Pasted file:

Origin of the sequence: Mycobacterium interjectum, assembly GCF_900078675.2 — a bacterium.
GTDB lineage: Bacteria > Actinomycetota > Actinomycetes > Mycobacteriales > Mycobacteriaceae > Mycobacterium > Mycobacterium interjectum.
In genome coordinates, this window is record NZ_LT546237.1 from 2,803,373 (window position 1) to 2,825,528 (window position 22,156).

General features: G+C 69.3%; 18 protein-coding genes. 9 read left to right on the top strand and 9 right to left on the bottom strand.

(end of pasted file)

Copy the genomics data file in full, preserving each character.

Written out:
Origin of the sequence: Mycobacterium interjectum, assembly GCF_900078675.2 — a bacterium.
GTDB lineage: Bacteria > Actinomycetota > Actinomycetes > Mycobacteriales > Mycobacteriaceae > Mycobacterium > Mycobacterium interjectum.
In genome coordinates, this window is record NZ_LT546237.1 from 2,803,373 (window position 1) to 2,825,528 (window position 22,156).

General features: G+C 69.3%; 18 protein-coding genes. 9 read left to right on the top strand and 9 right to left on the bottom strand.